Q&A with Leesa Cross-Smith, author of “Little Doves”
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Bix Gabriel: First of all, I love that you wrote about sex and desire, and need in the domestic space and natural world-scape. How did this piece and the choices you made come about?
Leesa Cross-Smith: When I started this piece, I was thinking about willful submission and the giving over of self…physically, spiritually…the different ways that can look. I was thinking about both the dangers and pleasures of those things, tied together. That choice, those choices we can make or not make, over and over again. I wanted the piece to read almost like a fever dream, a dreamy, almost indefinable space of no judgement or expectations.
BG: Related to the question above, sex for women, can be a threat and it can also seem inevitable, i.e. not as much of a choice. Can you talk about your decision to portray women desiring and enjoying sex, without the raunchiness that often accompanies women taking control over their sex lives/bodies.
LCS: [Most] women (absolutely) desire and enjoy sex and it’s easy for me to talk about that, to write about that. All the women I write about enjoy sex with men who are good in bed. I shy away from raunchiness because I’m a pretty reserved person in general. I can write about these things, but also, I blush easily! I start the piece with “We want him to” because I want to make sure the reader knows from the v beginning that consent is taken care of. They want him to. That’s the sexiest start.
BG: First-person plural is so hard to pull off! But it works so well here. How did you arrive at this POV?
LCS: Thank you! I only thought of it in first-person plural. I don’t think I could’ve written it any other way. It always felt like a group to me. A collective. Eve, every woman, all of us. Everything is happening to all of them at the same time. There’s no singling out, but then again, they’re allspecial, all singled out…together. And I love the first-person plural here because I think/hope it lends itself to mystery. Who are they? Who is he? Who is/are we?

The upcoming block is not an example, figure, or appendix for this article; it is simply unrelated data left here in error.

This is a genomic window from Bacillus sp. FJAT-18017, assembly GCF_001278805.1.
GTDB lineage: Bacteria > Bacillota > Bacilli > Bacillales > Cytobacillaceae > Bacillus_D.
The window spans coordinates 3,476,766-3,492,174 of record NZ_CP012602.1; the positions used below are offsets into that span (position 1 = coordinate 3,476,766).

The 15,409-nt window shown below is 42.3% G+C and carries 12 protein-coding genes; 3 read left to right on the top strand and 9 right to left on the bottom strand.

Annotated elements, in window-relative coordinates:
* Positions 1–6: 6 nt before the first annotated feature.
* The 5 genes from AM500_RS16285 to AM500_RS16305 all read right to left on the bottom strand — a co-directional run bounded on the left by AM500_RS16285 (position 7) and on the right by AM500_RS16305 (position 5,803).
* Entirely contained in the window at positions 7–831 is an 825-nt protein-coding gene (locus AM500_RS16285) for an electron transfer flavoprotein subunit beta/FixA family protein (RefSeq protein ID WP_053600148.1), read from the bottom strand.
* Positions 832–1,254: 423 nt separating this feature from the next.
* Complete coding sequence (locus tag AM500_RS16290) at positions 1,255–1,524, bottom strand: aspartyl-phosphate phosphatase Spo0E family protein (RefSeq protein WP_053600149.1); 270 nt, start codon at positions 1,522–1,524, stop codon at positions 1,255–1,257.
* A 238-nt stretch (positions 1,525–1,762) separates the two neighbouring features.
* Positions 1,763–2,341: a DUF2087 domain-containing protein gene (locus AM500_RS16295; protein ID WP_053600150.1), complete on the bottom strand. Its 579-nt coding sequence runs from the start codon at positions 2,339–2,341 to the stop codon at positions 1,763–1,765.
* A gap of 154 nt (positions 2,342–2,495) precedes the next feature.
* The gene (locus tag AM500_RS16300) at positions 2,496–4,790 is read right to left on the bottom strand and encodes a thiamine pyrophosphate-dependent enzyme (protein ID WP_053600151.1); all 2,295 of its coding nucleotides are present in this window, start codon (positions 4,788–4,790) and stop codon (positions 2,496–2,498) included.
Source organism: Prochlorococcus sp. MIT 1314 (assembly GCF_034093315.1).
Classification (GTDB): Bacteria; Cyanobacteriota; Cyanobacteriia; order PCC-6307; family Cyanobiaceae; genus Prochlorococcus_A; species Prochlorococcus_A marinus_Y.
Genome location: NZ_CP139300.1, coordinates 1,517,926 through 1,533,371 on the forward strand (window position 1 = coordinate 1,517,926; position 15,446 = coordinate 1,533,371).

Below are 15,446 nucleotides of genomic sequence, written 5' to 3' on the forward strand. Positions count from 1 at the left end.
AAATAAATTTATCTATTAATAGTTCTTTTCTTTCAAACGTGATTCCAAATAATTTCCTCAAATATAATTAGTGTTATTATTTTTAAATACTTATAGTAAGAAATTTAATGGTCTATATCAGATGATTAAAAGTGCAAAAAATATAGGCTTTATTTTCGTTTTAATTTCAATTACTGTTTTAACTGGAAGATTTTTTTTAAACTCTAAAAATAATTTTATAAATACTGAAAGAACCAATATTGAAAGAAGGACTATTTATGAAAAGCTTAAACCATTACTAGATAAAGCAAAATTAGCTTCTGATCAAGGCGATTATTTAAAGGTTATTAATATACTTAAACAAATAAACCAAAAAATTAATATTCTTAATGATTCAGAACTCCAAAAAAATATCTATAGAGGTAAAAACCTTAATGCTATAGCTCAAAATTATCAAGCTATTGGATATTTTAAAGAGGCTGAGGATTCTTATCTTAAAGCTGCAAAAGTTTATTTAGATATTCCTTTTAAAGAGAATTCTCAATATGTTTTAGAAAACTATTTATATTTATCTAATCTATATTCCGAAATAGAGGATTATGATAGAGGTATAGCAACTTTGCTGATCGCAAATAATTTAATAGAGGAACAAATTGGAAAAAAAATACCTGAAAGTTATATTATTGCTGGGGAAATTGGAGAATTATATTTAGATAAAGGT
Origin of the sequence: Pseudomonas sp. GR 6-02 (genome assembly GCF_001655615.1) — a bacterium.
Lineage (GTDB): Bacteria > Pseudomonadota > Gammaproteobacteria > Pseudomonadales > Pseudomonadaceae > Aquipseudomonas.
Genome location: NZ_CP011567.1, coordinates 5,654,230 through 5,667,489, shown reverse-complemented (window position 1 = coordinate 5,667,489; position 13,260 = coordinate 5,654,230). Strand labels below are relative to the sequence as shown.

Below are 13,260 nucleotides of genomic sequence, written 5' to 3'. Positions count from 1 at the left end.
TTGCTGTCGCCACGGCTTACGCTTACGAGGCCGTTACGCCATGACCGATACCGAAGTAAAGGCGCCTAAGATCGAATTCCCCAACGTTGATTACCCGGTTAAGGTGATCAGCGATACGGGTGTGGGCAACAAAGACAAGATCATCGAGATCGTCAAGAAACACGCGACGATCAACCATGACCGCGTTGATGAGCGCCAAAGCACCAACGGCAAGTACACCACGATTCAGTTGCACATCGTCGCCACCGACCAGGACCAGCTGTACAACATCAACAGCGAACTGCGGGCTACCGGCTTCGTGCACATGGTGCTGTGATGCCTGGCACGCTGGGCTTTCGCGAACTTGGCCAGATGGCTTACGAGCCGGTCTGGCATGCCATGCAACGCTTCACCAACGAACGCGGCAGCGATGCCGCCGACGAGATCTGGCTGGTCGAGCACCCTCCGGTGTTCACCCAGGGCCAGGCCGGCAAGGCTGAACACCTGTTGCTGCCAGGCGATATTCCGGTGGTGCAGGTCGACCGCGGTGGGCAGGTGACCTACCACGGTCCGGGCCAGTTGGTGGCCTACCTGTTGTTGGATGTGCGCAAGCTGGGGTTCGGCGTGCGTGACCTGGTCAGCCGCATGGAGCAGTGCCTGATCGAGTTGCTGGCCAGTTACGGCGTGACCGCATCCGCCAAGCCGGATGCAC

BG: Reading Little Doves is like falling under a spell, the language is so hypnotic. What influences your writing — music? poetry? other writers?
LCS: I was hoping for that so thank you! I wanted to repeat things, to reassure the reader in such a small space that these are recurring things/days/nights. Rituals. I’m influenced by so many things! For sexy-summer-California-dreaminess like this, it’s Lana Del Rey or The Doors, that kind of stuff. Sylvia Plath is one of my favorite writers when it comes to just, true lush beauty on a sentence level. I like how Frank Ocean songs make me feel. I love the art Donald Glover creates, how he has no limits. Sufjan Stevens. Father John Misty. So many! The lists of plants in “Find the River” by R.E.M. “Serious moonlight” in this piece is because of David Bowie. “Holy hyssop” refers to a desire to be clean…both physically and spiritually. I’m a Christian and the Bible/my faith infuses my work a lot. And some other secrets/specifics I won’t tell.
BG: Your book Whiskey and Ribbons is out tomorrow! How exciting! Congratulations! Where can people buy it? And how did you approach writing a novel versus shorter pieces like this, or other stories?
LCS: Thank you! Whiskey & Ribbons is available directly from my publishers and everywhere books are sold! And if a local indie bookstore doesn’t have it in stock, please do request it! It’s important and helpful for them to hear that readers want them to carry it.
I’ve always written both longer works and short fiction and I approach them the same way now. I get more instant gratification from flash fiction, although I don’t always write it quickly. But I can see the finish line more clearly than I can with a novel, yes! With a novel, I definitely do a bit more planning but in general, when I write, I don’t plan too much ahead. I just sit down and write. And I sit there and sit there and write and write and write until I get it done or take a break and try again later.
BG: What do you find most difficult in writing — could be discipline, craft, whatever? How do you deal with it?
LCS: Finding the time to do everything I want to do, probably. I’m a workaholic, something I’m trying to chill out about. I don’t have issues with discipline. And in the past, I had issues with feeling like a phony or like everyone else knew something I didn’t but I don’t feel that way any more. I can’t say exactly what happened to fix that or exactly when it occurred but wow is that a blessing. I’m focusing on the blessings from here on out!
Leesa Cross-Smith is a homemaker and the author of Whiskey & Ribbons and Every Kiss A War. http://www.leesacrosssmith.com/